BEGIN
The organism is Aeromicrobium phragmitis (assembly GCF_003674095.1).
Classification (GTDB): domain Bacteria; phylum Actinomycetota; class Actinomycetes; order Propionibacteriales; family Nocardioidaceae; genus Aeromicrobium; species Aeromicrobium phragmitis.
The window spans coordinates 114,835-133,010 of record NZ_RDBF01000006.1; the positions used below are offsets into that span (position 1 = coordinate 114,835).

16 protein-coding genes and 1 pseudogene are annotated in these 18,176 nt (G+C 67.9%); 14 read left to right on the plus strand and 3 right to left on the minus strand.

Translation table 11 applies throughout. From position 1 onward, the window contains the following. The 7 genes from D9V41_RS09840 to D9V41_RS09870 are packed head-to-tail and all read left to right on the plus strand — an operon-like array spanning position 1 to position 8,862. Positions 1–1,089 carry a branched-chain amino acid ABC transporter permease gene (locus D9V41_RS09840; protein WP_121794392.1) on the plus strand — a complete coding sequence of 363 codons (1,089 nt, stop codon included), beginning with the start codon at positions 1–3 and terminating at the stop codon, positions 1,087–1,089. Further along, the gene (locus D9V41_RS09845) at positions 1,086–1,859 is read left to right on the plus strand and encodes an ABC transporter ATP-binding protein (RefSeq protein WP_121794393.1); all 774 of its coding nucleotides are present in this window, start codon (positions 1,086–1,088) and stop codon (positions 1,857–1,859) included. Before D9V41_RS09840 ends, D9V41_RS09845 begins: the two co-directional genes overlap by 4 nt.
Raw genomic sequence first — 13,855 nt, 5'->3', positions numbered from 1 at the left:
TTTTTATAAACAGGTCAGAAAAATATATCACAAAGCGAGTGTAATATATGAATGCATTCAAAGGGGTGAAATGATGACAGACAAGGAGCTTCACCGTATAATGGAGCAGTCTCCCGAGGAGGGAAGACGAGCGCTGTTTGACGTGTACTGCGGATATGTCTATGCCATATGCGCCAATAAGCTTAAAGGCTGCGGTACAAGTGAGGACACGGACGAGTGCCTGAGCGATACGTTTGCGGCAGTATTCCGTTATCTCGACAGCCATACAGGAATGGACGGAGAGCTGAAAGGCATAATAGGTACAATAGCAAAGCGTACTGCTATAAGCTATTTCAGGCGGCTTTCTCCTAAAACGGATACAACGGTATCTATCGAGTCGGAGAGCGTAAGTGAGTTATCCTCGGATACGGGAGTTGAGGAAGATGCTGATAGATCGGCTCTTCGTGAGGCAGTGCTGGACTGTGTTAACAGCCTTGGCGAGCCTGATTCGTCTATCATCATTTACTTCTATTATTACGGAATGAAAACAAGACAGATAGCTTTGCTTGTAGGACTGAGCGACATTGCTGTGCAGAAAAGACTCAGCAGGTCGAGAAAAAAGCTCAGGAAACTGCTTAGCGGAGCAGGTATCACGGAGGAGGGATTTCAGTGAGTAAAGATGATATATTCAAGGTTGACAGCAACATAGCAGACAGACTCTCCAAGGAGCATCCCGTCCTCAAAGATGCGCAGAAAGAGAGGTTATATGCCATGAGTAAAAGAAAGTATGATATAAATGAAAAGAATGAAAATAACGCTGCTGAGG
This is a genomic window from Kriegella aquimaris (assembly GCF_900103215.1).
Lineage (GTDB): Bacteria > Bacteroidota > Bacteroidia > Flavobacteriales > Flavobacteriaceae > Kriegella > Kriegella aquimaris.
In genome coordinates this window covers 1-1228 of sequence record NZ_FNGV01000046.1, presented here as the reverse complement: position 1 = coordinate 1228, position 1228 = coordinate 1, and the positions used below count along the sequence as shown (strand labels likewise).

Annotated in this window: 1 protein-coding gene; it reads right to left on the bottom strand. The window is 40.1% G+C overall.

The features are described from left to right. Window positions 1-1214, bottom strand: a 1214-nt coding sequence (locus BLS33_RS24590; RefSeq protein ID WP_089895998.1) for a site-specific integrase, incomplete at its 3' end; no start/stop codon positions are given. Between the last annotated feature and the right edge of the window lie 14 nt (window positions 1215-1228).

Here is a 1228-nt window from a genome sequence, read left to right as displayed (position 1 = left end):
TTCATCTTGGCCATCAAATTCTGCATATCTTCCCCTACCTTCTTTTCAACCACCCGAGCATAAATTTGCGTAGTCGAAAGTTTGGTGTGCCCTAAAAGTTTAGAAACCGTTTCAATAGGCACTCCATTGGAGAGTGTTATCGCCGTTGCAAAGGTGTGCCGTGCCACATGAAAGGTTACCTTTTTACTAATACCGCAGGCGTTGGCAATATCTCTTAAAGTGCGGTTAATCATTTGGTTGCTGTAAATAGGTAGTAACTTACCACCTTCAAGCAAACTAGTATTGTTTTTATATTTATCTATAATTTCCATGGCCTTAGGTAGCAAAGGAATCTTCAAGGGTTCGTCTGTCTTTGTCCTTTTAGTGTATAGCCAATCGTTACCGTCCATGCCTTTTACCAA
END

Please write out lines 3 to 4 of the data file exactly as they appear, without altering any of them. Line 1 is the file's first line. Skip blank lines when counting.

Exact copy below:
The window spans coordinates 114,835-133,010 of record NZ_RDBF01000006.1; the positions used below are offsets into that span (position 1 = coordinate 114,835).

16 protein-coding genes and 1 pseudogene are annotated in these 18,176 nt (G+C 67.9%); 14 read left to right on the plus strand and 3 right to left on the minus strand.